Locus of Control

This is one of those psych jargon words that looks like it means nothing but actually describes a pretty useful concept. Locus is the Latin word for place, and “locus of control” means where a person thinks control comes from. If you have an internal locus of control, it means that you feel in control of yourself and your environment most of the time. If you have an external locus of control, it means that you feel that things outside yourself control you and that you merely react to these forces.

Belief about locus of control is generally set early in life, although it can be modified with experience. I’ll use my upbringing as an example of how locus of control is set.

My parents believed that children should be given plenty of structure so that they would grow up disciplined, orderly, and tidy and have clear, precise ways of thinking. Every aspect of my existence was micro-managed. As a baby, I was fed the same measured amount of the same foods at the same times every day and put down in my crib at the same exact times every day. No change was made unless the pediatrician initiated it.

The rigid schedule continued through pre-school and grade school. Everything was allocated a certain amount of time and was to be done in a certain way. There was no deviation from the routine. School to me was an oasis of freedom, even though school bells signaled the beginning and end of classes, recess, and lunch period. Unfortunately, I didn’t know how to enjoy the freedom and often stood at the edges of things, waiting to be told what to do.

I grew up feeling like a little piece of wood bobbing on the waves of a great big mysterious ocean. I didn’t get an A, I was given an A. Why? Who knew. It wasn’t until I was well into adulthood that I noticed that the things I did or didn’t do had an effect on other people and on my surroundings. But to this day, I have to remind myself that I do have control over myself – I just was trained not to believe it.

Too much structure and no freedom to make choices isn’t the only way to create a kid with an external locus of control.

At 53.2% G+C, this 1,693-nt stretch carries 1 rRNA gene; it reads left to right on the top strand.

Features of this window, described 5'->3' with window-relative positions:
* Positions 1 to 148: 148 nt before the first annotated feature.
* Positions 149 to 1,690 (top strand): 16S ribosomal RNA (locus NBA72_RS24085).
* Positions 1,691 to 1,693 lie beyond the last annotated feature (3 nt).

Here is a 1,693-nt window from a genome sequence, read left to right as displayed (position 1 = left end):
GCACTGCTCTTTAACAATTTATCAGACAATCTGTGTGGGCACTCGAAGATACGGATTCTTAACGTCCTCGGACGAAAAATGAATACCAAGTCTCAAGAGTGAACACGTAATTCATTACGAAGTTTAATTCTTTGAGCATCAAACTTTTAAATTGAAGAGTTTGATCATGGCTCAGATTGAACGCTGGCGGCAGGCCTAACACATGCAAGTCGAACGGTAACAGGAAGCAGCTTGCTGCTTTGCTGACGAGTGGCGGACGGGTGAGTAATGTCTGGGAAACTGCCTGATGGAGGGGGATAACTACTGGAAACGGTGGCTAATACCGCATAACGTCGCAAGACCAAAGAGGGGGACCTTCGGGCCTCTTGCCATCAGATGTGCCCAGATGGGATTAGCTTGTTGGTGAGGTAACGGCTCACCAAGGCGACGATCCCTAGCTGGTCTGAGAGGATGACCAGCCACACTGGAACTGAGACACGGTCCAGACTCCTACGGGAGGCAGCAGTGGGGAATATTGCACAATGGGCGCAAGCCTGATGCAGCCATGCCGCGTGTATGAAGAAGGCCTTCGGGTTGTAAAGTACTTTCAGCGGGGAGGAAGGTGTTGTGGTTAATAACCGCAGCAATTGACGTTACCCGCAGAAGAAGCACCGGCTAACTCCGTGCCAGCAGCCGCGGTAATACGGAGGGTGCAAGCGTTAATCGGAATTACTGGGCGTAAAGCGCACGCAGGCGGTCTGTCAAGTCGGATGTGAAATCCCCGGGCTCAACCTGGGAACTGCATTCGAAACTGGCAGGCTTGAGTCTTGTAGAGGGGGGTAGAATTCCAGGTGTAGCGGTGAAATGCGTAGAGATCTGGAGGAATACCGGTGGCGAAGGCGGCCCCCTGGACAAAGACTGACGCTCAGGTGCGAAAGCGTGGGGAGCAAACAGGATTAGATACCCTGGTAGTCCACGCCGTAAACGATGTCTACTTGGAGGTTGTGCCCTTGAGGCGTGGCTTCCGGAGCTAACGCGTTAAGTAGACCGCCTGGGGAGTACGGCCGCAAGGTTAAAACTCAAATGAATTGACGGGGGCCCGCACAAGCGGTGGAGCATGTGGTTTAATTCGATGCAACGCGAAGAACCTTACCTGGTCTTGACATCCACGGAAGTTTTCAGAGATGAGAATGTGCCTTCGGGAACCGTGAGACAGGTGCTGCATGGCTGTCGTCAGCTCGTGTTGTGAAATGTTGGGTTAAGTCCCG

If parents have no idea of structure, kids are brought up in chaos. Nothing is predictable. One day the kids get smacked for something, the next day they are hugged and called cute for exactly the same behavior. They fall asleep when they can and wake up when they are startled out of sleep. They eat when there is food around and get a bath when somebody thinks of it. They are often late for school and skip a lot of days, so they miss out on the structure of the school environment. Kids like this are every bit as run by other people as I was.

I haven’t talked about abuse of any kind, let alone ritual abuse. I wanted to remain focused on the basic process of raising a kid with no sense of self-control and not get wound up in the horrors of ritual abuse. But it’s clear to me that adding severe abuse and torture shreds the last vestige of a child’s sense of control. No wonder we are easy to re-victimize.

3 thoughts on “Locus of Control

  1. It’s control through an external source of order, or, chaos. I found that if you find own value in yourself and that you can create values around to feel alive, no amount of order, or, chaos can control you from outside. The question with the cult is mainly existential, philosophical, of how people take their life.


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